Eight Democrats and one Republican voted against spending $1 billion on Israel’s Iron Dome missile system.

By Michael Arria and Philip Weiss | Mondoweiss  | Sept 23, 2021

“We cannot only be talking about Israelis’ need for safety at a time when Palestinians are living under a violent apartheid system and our dying from what Human Rights Watch have said are war crimes,”
— US Rep. Rashida Tlaib

This week House progressives were able to temporarily hold up an additional $1 billion to Israel that had been tacked onto the short-term government spending bill to replenish the country’s Iron Dome system.

The victory ended up being short-lived, as Iron Dome spending was split into a separate vote by pro-Israel Dems and passed easily in the House. The final vote was 420-9 with 2 present.

The funding’s removal had sparked widespread congressional backlash on both sides of the aisle. The vote seemed to catch progressive House members in disarray, as some of lawmakers associated with the funding’s initial removal ended up voting for the legislation.

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When Palestinian political speech Is “Incitement”

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The raised hand of a demonstrator at a protest in Sheikh Jarrah, East Jerusalem, on July 30th, 2021. (credit: Eddie Gerald / Alamy Stock Photo)
In Israel, incitement has become an increasingly common charge since 2016.

By Sophia Goodfriend | Jewish Currents | Sept 15, 2021

Israeli police have wielded the law against users who retweet or like posts that security forces define as incendiary…

ON JUNE 11th, Mohammad Kana’neh joined a few hundred protesters at a weekly demonstration against settlement expansion in Sheikh Jarrah, a neighborhood in East Jerusalem that has become a flashpoint for protests against Palestinian displacement. Kana’neh, a Palestinian citizen of Israel and prominent leader of the secular Arab nationalist Abnaa el-Balad movement, stood under the hot sun and addressed the crowd in Hebrew, calling for an end to Israel’s occupation “from Silwan to Sheikh Jarrah, from Acco to Gaza.” He then turned to the line of border police that faced the crowd, shouting at them to “get out of the army.” Shortly after the protest dispersed, Kana’neh shared a video of his speech that another attendee had uploaded to Facebook; within hours, his post had been reshared by hundreds of users.

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When Biden Met Bennett—and gave his blessing to impunity

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President Joe Biden shakes hands with Israeli Prime Minister Naftali Bennett as they meet in the Oval Office of the White House, Friday, August 27, 2021. (credit: Evan Vucci / AP Photo)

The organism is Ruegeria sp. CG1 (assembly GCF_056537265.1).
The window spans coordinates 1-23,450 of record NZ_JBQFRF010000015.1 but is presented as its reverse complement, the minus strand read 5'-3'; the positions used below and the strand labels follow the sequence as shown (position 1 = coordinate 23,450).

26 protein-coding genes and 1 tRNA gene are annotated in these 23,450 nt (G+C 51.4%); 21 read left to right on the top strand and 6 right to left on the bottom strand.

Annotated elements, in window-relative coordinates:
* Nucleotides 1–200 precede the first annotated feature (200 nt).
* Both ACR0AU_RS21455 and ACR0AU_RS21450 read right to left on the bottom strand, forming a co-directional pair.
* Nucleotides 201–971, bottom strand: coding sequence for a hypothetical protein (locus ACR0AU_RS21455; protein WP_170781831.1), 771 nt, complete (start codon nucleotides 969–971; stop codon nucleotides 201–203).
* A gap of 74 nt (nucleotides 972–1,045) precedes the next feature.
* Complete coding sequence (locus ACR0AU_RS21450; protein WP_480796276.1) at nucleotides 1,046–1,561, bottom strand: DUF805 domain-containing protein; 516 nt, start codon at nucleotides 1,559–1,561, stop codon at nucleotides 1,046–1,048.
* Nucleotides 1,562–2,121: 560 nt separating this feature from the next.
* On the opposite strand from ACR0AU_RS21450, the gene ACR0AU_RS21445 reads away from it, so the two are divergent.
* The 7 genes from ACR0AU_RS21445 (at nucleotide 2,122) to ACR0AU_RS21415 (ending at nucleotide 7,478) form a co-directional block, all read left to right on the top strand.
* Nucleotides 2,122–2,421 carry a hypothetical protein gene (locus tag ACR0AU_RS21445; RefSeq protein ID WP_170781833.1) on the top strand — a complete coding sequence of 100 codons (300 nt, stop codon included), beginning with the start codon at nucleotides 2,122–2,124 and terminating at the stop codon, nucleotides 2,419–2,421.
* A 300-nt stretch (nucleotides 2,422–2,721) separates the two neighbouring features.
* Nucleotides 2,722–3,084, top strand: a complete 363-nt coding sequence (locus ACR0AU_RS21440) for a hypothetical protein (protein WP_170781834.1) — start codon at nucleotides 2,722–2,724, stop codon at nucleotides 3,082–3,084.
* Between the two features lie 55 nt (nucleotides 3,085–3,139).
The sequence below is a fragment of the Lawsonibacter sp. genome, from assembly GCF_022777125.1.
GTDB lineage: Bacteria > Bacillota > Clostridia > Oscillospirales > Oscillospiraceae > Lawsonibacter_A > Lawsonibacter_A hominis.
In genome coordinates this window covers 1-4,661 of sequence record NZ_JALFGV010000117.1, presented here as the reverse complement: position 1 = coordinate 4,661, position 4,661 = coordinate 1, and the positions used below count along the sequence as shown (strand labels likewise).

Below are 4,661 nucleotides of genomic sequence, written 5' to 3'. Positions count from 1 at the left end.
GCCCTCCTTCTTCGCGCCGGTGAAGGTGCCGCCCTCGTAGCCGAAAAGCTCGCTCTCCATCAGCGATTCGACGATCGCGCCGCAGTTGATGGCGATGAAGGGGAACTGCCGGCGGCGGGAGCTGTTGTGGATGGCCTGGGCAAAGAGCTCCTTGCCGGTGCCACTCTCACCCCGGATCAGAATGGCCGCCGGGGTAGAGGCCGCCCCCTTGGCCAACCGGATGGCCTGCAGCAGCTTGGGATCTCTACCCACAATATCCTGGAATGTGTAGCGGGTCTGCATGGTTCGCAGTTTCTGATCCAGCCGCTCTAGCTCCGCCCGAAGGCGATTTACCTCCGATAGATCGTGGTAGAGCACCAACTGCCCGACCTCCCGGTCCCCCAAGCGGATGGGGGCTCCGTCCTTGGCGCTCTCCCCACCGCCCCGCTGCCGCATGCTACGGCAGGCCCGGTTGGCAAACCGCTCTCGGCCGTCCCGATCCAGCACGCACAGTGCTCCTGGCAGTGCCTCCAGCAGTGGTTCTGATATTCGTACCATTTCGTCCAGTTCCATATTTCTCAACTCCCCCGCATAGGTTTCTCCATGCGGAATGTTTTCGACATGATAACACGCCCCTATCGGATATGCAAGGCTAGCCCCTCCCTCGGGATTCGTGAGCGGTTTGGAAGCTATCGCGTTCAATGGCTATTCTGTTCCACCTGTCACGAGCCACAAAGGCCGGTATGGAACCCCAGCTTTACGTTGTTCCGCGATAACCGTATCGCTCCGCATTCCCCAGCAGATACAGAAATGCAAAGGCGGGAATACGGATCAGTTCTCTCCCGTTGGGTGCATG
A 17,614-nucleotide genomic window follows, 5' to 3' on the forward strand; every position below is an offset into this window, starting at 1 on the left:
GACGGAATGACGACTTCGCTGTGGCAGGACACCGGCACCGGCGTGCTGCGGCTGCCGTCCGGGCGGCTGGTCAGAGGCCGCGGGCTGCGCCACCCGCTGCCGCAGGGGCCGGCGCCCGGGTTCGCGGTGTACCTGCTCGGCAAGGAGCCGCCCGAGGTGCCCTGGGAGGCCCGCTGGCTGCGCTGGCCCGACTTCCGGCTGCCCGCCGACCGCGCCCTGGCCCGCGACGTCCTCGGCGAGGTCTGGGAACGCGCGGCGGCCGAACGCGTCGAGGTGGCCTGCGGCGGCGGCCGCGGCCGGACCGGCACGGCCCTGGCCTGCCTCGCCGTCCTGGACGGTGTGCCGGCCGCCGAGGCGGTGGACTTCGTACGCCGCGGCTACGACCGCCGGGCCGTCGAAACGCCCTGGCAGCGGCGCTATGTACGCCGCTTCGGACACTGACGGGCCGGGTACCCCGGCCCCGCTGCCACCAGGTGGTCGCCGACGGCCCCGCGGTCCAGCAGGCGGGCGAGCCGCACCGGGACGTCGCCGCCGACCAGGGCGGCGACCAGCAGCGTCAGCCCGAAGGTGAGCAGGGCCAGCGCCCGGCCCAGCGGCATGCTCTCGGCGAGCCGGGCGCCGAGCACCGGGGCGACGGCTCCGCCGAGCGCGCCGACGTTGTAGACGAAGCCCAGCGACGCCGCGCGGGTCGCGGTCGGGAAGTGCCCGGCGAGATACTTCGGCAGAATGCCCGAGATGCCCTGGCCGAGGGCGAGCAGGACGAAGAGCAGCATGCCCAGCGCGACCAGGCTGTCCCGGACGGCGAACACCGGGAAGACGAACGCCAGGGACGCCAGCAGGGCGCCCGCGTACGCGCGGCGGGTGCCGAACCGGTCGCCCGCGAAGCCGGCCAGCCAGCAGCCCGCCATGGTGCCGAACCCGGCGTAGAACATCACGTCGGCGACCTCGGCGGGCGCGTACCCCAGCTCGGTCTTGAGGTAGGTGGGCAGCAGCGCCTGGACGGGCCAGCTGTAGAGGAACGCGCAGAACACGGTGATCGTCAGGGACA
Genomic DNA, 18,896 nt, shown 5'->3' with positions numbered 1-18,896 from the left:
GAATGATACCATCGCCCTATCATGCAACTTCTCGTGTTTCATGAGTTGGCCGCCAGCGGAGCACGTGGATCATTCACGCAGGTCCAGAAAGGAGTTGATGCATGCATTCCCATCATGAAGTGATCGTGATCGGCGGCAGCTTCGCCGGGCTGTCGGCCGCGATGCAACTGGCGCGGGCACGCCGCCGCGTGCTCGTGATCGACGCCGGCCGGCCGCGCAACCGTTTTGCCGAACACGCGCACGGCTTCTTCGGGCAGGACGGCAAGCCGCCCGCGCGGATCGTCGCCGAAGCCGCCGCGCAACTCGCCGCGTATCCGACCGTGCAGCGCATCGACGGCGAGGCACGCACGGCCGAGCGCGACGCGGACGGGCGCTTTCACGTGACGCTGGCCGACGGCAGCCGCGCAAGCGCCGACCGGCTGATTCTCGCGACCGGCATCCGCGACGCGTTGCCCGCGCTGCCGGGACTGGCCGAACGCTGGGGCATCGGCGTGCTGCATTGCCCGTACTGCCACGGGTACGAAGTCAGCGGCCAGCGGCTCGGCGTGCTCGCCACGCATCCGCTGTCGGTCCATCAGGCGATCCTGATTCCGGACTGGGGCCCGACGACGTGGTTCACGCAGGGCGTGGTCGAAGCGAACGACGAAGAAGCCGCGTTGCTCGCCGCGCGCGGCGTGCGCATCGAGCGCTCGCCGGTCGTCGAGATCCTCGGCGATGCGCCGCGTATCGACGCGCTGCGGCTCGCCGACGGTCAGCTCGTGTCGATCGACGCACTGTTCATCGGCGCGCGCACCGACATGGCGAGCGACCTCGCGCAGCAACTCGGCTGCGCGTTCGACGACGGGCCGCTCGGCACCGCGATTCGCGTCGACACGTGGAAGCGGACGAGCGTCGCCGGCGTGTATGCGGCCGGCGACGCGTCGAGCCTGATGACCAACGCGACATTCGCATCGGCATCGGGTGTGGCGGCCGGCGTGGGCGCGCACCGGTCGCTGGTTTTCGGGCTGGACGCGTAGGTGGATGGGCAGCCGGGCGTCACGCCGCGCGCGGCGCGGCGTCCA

No country has been in a better position to impose pressure on Israel than the United States, but most presidents never tried—including the current one.

By Henry Siegman | The Nation | Sept 20, 2021

No one in the international community was in a better position to impose such pressure on Israel without harming its security than the United States, but, with the exception of Dwight Eisenhower, no American president ever tried.

Before leaving Israel for his meeting with President Joe Biden in Washington in late August, Prime Minister Naftali Bennett of Israel repeated his firm opposition to Palestinian statehood, thus confirming the permanence of the de facto apartheid that he and his government—like the preceding ones headed by Benjamin Netanyahu—intend to maintain in the Jewish State. Like Netanyahu and most Israelis, he considers the apartheid charge anti-Semitic slander—not because the alleged facts are untrue, but because if Israel does it, you cannot call it apartheid. Why? Because anything done in Israel in the name of its self-interest and for its Jewish citizens is permissible, no matter how clearly deemed illegal by international law.

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Palestinian-Americans are turning the tide of US policy

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Palestinian-led contingent in the New York Pride Parade, June 27, 2021. (credit: Gili Getz)
Overcoming distance and fragmentation, a new generation of diaspora Palestinians is dismantling Israel’s monopoly over the U.S. conversation.

By Tariq Kenney-Shawa | +972 Magazine | Sept 16, 2021

…the widespread mobilization of Palestinians and our supporters this past summer has reminded the diaspora of our integral function in the increasingly diverse, global movement for Palestinian liberation.

The omnipresent restlessness and dread that consumed Palestinian-Americans in May, as we watched Israel’s onslaught on Gaza from afar, could not come close to the pain felt by family and friends with nowhere to hide from the carnage. Still, watching an endless stream of live reports of casualties, videos of children being pulled from mounds of rubble, and fell towers that once housed dozens of families — all interspersed between bouts of radio silence due to Gaza’s daily power outages — was maddening.

For many in the Palestinian diaspora, this enraging feeling is always compounded by a sense of paralyzing helplessness that stems from our physical distance, as we are forced to sit by and watch as Israeli forces pummel what could and should be “home.” The sense that we play only a peripheral role in the Palestinian struggle for liberation perpetually hovers over our heads, mingling with the fierce loyalty we have to a place we cannot return to. And like others, I have often internalized the fragmentation forced upon our people — a divide and conquer tactic that Israel has perfected over the course of decades. Or so we thought.